Piaget’s Theory (Concrete & Formal Operational Stages)

Piaget’s theory, in regards to cognitive development, states that as humans develop they go through four stages. Each stage corresponds with a different way of thinking and understanding the world. As individuals advance to the next stage, their thinking and understanding of the world becomes more abstract and complex. Each stage corresponds with a specific range of ages as well; however, the ages can vary depending on the developmental situation of the individual (1.2). The four stages are sensorimotor, pre-operational, concrete operational, and formal operational. The two more advance stages are the concrete and formal operational stages.

The concrete operational stage includes those who are approximately in-between ages 7 to 11 years old. During this stage children are able to reason logically as long as the reasoning can be applied to concrete and specific examples. In this stage they are also able to observe and understand the idea of conservation. For example, if a specific amount of water is poured into a tall, skinny glass and then poured into a short, wide glass, concrete operational thinkers are able to understand that the volume of the water did not change. Overall, logical reasoning is present in this stage, but cannot be utilized unless applied to concrete examples.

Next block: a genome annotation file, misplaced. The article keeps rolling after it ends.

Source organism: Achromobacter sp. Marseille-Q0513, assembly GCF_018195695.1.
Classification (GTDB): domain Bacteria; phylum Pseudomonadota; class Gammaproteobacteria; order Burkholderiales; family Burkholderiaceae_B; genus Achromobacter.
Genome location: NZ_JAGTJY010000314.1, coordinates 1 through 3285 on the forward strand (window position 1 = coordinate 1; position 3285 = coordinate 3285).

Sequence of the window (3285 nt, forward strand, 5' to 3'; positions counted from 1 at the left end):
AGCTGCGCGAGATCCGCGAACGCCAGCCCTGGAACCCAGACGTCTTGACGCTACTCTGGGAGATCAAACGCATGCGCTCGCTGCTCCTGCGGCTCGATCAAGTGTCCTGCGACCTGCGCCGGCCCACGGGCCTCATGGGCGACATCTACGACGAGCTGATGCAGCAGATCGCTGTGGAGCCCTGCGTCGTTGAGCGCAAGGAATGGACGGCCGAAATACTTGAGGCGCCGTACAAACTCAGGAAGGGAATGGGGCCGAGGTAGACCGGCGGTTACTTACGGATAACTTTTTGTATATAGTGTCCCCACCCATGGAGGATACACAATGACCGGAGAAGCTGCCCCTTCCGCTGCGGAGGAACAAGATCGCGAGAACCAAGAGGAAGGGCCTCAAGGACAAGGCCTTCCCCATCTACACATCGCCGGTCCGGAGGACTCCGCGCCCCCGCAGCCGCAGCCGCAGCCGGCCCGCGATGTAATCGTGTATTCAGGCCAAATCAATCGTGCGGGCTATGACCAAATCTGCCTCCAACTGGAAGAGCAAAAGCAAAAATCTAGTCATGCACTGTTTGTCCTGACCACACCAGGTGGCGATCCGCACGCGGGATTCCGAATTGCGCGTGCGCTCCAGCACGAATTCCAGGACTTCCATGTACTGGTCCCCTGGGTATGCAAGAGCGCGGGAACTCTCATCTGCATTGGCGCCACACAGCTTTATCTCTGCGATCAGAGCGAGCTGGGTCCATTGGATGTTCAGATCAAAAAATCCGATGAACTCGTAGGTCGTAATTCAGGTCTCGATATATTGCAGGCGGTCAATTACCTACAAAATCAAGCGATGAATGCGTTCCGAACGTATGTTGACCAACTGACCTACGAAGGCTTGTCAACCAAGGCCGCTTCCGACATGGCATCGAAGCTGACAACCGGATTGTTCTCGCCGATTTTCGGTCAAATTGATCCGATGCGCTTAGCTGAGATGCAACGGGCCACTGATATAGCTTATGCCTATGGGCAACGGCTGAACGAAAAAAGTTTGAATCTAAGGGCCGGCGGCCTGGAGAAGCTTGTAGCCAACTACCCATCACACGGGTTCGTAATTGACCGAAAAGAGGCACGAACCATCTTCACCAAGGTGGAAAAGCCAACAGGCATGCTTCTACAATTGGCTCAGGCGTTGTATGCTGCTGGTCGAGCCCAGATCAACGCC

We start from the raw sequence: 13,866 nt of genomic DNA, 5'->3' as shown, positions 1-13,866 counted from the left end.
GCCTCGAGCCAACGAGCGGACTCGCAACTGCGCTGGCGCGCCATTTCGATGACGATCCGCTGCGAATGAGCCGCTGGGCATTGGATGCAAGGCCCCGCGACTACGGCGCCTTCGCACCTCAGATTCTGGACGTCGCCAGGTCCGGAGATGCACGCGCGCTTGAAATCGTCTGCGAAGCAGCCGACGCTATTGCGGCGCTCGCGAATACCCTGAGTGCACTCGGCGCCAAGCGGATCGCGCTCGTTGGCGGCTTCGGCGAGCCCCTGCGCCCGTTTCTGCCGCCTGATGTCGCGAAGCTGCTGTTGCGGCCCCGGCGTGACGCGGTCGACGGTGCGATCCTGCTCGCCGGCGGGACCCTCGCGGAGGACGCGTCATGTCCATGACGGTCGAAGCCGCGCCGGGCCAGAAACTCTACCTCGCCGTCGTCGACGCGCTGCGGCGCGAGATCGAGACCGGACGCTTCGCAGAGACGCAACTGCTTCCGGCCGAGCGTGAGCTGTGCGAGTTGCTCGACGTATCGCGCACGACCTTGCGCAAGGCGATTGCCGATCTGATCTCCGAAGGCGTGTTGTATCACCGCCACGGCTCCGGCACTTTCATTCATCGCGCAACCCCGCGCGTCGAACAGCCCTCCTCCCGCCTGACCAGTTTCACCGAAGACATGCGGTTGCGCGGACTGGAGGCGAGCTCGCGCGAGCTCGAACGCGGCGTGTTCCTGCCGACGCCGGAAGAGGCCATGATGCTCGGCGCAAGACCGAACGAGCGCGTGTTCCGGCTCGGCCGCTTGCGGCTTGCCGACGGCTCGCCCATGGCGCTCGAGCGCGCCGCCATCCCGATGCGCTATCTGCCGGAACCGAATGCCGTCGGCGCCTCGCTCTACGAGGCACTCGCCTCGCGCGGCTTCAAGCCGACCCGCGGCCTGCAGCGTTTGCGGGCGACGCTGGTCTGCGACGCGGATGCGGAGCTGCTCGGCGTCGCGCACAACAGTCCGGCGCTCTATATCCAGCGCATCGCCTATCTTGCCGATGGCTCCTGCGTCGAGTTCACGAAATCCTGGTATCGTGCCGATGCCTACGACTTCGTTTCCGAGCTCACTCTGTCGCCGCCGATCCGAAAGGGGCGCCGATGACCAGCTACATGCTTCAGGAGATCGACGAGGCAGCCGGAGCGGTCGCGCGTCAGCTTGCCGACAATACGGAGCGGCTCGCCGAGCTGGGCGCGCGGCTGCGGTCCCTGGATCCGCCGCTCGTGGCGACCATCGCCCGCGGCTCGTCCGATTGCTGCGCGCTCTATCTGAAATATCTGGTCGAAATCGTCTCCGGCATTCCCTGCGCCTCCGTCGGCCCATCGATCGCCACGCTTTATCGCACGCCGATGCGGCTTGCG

The formal operational stage follows the concrete operational stage. Those who are in this stage are roughly 11 to 15 years old and are advancing from logical reasoning with concrete examples to abstract examples. The need for concrete examples is no longer necessary because abstract thinking can be used instead. In this stage adolescents are also able to view themselves in the future and can picture the ideal life they would like to pursue. Some theorists believe the formal operational stage can be divided into two sub-categories: early formal operational and late formal operation thought. Early formal operational thoughts may be just fantasies, but as adolescents advance to late formal operational thought the life experiences they have encountered changes those fantasy thoughts to realistic thoughts (Broughton, 1983).

In conclusion, Piaget viewed adolescents as either in the concrete or formal operational stage. In each stage, adolescents think differently and as a result they learn differently (2.1). It is important for teachers, parents, and other influential people in adolescents’ lives to understand these different stages to be able to provide the appropriate learning tools. Without the appropriate learning tools, adolescents are unable to effectively learn and are unable to gain enough knowledge and experience to advance to the next developmental stage.



As a high school teacher it is important to know which developmental stage the students are in. Most high school students are either in the concrete or formal operational stage. In mathematics it is especially important to know how to teach certain concepts. Some students may be able to understand the concepts with an abstract explanation and some may need a concrete example.

One concept I may be teaching is adding, subtracting, multiplying, and dividing with negative numbers. Some students may be able to do these types of problems without a physical example. For those students who need a concrete example, I will use a number line to show how adding, subtracting, multiplying, and dividing with negative numbers works.